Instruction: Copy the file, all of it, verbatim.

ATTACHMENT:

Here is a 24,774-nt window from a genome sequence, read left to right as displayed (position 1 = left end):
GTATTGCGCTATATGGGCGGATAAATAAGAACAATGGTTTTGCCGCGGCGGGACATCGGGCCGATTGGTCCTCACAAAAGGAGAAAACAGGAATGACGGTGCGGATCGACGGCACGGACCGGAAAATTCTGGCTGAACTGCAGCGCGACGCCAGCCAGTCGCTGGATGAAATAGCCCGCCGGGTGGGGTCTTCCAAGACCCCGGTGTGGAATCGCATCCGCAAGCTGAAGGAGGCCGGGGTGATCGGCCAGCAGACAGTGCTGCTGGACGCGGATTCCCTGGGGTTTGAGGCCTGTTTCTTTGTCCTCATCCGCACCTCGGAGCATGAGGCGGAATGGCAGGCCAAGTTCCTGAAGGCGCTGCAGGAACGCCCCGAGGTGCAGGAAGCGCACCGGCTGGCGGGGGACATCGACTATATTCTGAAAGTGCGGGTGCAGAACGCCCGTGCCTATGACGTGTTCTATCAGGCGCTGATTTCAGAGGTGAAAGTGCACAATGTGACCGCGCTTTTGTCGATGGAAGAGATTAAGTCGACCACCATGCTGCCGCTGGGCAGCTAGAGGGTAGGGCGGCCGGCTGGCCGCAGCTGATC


Here is a 24,774-nt window from a genome sequence, read left to right as displayed (position 1 = left end):
GTATTGCGCTATATGGGCGGATAAATAAGAACAATGGTTTTGCCGCGGCGGGACATCGGGCCGATTGGTCCTCACAAAAGGAGAAAACAGGAATGACGGTGCGGATCGACGGCACGGACCGGAAAATTCTGGCTGAACTGCAGCGCGACGCCAGCCAGTCGCTGGATGAAATAGCCCGCCGGGTGGGGTCTTCCAAGACCCCGGTGTGGAATCGCATCCGCAAGCTGAAGGAGGCCGGGGTGATCGGCCAGCAGACAGTGCTGCTGGACGCGGATTCCCTGGGGTTTGAGGCCTGTTTCTTTGTCCTCATCCGCACCTCGGAGCATGAGGCGGAATGGCAGGCCAAGTTCCTGAAGGCGCTGCAGGAACGCCCCGAGGTGCAGGAAGCGCACCGGCTGGCGGGGGACATCGACTATATTCTGAAAGTGCGGGTGCAGAACGCCCGTGCCTATGACGTGTTCTATCAGGCGCTGATTTCAGAGGTGAAAGTGCACAATGTGACCGCGCTTTTGTCGATGGAAGAGATTAAGTCGACCACCATGCTGCCGCTGGGCAGCTAGAGGGTAGGGCGGCCGGCTGGCCGCAGCTGATC